Currently, shipping alliances with less than 30% of the relevant market share fall under a Consortia Block Exemption Regulation (2009) and enjoy legal certainty that their cooperation is in accordance with EU competition law. Alliances with more than 30% of the market share can be in compliance with the Treaty if they generate efficiencies and if the consumer enjoys a share of the benefits (Article 101(3)).

EU anti-trust law works with compliance self-assessment, which means that the Commission does not need to be informed about the creation of an alliance. The carriers in a consortia have to assess their own compliance themselves.

The “Consortia Regulation”, Regulation 906/2009, has already been renewed several times. Under the current consultation, which ends in April 2020, the Commission has three options:

  • prolongation,
  • prolongation with changes or
  • expiration.



An expiration of the Consortia Block Exemption would not make alliances illegal, but would remove the legal certainty for those falling under it and would also mean an end to the guidance that is given in the Block Exemption Regulation.

The extension or expiration of the current Consortia Regulation will...not dramatically change the current practice of concluding consortia agreements, but will oblige all shipping lines to comply with the self-assessment procedures that apply to agreements falling outside the scope of the current Consortia Regulation. Moreover, the absence of Consortia Regulation could mean the absence of guidance that is given in the current Consortia Regulation, guidance that is helpful for all members of alliances and also for the other stakeholders,

...ESPO explained on its position.

In this regard, ESPO stressed the need to ensure and monitor that the benefits of any shipping alliance are shared by all, end-consumers and stakeholders, in the logistics chain alike. These benefits should not only be considered in monetary terms, but also in the quality of the service.

ESPO would moreover welcome more transparency on the current state of alliances and would encourage the Commission to keep a closer eye on the current situation and the rapidly changing market.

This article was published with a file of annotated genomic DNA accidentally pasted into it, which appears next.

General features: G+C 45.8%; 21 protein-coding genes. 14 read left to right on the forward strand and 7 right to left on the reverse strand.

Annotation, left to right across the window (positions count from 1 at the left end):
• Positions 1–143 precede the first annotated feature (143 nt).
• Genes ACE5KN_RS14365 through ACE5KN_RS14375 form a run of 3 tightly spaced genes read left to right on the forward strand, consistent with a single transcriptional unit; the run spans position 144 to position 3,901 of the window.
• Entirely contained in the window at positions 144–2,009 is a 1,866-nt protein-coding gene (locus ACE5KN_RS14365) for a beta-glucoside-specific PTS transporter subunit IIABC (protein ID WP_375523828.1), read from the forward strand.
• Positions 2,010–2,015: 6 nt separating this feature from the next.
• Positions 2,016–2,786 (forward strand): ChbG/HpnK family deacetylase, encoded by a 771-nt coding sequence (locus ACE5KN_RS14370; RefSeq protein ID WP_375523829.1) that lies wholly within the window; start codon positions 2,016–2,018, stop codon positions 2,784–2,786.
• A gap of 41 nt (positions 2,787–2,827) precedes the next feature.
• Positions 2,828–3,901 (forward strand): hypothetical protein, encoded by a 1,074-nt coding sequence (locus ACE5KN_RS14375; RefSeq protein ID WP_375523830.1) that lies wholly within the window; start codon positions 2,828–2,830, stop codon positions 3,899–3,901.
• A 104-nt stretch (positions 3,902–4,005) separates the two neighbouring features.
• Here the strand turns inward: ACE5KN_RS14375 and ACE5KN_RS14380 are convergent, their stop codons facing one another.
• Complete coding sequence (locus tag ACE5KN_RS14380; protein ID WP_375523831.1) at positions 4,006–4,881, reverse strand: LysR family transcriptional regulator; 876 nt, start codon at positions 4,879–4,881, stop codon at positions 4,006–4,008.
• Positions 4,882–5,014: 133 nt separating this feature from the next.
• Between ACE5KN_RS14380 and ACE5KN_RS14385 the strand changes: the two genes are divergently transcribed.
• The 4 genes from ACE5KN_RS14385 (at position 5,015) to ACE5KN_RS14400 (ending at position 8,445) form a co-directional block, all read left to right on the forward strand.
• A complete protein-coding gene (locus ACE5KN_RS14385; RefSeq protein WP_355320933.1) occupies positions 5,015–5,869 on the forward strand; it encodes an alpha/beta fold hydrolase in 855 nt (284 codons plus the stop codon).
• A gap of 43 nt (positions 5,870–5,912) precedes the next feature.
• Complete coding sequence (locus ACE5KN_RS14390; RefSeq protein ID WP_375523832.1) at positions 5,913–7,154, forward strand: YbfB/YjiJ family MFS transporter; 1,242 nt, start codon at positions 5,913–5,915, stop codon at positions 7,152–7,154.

In particular, ESPO recommended that, when monitoring the current practices and agreements in the market, the Commission should:

  • Monitor if the impact of the negotiating power of the alliances towards the port authorities, when negotiating charging and/or services in the ports, is becoming excessive;
  • Monitor if the pressure on the ports investment policy is becoming excessive;
  • Consider both the horizontal and vertical alliances (landside, supply chain);
  • Not only monitor the traditional alliances between carriers but also look at the new players in the market;
  • Monitor not only the monetary benefits passed to the user, but also consider the benefits in terms of service quality.

ESPO would encourage the consortia with a market share exceeding the scope of the consortia agreement to actively engage in a dialogue with the Commission when establishing agreements. Overall, European ports believe that it is extremely important for shipping lines, considering the high level of concentration and cooperation in the market, to consult in good time with the port authorities to aim at equivalent economies of scale on the land side and avoid inefficient (or stranded) asset investment.

In late 2018, the World Shipping Council (WSC), the European Community Shipowners’ Associations (ECSA), the International Chamber of Shipping (ICS), and the Asian Shipowners’ Association (ASA) submitted comments to the Commission supporting the extension of the regulation for five years more beyond its current 2020 expiration date, noting that vessel sharing arrangements are a fundamental part of the structure of the global liner shipping transportation network.